Russians are watching the unfolding scandal of their country’s meddling in the 2016 U.S. election with a mixture of amusement, pride, indignation and regret. For a historian of U.S.-Russian relations like myself, the steady flow of anti-Russian cant by the media and among opportunistic politicians is an old story that is repeating itself once again: When America is in crisis, Russia is the ready whipping boy.
Supporters of Russian President Vladimir Putin are proud of the great abilities of the Russian state and its mighty leader who, through his wise and wily ways, was able to influence even the selection of the U.S. president. State propagandists deny all accusations of election meddling, while, at the same time, using the ongoing obsession with Russia to trumpet Putin’s success as a world-class leader to whom other nations must pay heed.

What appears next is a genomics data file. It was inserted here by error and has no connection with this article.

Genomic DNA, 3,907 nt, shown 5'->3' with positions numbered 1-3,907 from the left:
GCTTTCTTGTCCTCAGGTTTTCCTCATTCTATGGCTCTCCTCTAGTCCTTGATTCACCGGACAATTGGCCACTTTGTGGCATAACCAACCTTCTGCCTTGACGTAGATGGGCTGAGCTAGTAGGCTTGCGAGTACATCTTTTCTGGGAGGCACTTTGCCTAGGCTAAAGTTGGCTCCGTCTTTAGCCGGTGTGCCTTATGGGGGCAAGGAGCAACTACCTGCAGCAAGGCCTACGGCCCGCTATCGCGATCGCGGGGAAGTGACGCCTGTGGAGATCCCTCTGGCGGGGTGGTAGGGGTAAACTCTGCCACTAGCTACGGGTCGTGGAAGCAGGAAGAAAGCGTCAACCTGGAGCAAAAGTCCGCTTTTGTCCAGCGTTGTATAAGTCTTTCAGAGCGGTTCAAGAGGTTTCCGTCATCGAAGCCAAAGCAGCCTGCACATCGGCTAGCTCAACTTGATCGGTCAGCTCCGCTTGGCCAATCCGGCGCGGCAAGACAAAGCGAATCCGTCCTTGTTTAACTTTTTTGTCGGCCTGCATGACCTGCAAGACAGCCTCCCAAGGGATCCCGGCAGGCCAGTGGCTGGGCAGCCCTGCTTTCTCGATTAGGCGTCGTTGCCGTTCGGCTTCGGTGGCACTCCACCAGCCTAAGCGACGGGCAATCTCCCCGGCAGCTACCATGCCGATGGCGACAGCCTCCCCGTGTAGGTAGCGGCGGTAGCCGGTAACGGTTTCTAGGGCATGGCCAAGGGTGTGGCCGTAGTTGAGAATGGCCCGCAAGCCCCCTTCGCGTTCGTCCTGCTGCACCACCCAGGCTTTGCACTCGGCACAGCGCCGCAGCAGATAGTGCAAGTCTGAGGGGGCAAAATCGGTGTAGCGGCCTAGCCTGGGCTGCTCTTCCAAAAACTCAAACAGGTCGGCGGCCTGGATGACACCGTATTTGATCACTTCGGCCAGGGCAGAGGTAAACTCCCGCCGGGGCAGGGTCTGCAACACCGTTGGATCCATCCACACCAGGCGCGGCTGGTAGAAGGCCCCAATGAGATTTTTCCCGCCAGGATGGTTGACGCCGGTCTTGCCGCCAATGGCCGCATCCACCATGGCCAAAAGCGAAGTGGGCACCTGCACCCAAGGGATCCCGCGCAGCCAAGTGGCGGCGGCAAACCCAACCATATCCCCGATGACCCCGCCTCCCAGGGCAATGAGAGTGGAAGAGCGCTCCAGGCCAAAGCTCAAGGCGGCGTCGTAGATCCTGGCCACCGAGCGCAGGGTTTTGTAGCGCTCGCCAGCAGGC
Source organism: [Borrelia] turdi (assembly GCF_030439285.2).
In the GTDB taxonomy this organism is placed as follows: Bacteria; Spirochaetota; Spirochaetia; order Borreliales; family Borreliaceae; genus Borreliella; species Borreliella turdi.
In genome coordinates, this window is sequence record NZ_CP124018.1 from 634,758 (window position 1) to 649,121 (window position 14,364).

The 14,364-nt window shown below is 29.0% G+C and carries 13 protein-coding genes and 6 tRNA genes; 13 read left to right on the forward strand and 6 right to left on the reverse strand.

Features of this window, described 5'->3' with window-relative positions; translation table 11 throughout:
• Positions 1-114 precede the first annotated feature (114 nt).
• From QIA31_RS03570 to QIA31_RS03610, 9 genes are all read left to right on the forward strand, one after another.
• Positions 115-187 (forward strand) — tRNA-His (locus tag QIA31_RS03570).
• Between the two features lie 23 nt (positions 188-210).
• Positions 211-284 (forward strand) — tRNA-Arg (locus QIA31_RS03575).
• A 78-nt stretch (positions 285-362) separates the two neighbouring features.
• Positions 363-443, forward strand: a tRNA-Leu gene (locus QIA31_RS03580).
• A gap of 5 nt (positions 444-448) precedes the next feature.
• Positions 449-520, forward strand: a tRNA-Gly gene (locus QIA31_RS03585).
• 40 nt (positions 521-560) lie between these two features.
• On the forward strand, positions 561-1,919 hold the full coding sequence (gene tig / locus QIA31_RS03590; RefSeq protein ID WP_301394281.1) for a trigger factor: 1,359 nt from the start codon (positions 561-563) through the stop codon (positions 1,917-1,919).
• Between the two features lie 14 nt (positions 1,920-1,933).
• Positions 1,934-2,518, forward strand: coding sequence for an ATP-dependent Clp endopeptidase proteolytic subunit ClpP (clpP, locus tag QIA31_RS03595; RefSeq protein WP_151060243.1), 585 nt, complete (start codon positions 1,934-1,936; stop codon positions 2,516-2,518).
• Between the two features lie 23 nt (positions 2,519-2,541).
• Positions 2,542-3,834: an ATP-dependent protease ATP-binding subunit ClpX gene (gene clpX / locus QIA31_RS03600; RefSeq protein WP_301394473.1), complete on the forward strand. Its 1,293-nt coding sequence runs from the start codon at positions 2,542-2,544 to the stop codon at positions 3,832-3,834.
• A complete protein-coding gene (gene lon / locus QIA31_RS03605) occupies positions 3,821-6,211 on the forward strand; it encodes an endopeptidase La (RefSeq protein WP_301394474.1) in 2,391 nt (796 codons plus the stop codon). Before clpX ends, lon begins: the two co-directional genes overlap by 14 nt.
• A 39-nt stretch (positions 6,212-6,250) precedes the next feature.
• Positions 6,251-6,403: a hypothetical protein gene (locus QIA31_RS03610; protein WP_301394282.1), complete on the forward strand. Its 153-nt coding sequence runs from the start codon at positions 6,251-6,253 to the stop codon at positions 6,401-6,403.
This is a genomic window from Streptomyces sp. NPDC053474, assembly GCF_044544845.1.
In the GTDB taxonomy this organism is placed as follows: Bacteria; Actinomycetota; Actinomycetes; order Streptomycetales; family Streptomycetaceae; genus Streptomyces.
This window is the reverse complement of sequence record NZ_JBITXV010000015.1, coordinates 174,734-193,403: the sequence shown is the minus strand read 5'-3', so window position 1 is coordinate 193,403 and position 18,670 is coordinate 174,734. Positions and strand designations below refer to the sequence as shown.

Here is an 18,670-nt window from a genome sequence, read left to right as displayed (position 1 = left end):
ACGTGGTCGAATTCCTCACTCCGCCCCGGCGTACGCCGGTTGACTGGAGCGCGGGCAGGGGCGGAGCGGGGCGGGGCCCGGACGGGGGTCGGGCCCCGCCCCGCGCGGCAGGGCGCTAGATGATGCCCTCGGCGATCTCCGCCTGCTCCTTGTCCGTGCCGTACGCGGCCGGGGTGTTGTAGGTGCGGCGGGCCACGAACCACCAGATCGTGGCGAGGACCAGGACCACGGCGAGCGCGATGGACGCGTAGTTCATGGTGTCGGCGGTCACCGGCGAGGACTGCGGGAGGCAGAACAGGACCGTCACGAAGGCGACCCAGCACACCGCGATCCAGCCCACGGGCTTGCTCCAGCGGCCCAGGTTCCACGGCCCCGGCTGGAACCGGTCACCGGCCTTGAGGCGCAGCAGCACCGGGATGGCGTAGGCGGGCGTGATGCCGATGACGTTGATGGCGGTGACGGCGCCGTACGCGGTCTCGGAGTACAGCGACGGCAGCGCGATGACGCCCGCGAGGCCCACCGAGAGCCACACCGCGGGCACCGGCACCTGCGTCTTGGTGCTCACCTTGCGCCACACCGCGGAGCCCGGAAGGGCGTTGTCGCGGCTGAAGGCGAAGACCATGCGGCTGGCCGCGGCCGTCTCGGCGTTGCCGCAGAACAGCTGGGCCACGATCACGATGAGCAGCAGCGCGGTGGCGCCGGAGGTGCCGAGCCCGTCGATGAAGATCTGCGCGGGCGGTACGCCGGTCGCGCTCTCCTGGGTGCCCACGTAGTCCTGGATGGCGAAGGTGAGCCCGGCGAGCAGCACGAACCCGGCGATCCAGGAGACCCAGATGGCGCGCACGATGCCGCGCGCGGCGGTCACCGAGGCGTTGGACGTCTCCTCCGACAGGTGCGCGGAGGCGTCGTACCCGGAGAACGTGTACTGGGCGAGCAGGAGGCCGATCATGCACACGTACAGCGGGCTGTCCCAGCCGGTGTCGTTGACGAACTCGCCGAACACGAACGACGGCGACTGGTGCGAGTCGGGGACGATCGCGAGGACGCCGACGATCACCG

Russian liberal critics of Putin’s regime are upset for exactly the same reason. They believe that the American media and political class have inflated Putin’s significance well beyond his actual capacity. In the view of Russian liberals, America’s continuing obsession for a second year in a row only bolsters his otherwise fading popularity at home. They also worry that the image of an American political system that is so easily vulnerable to relatively minor interference promotes anti-democratic ideas and rhetoric in Russia.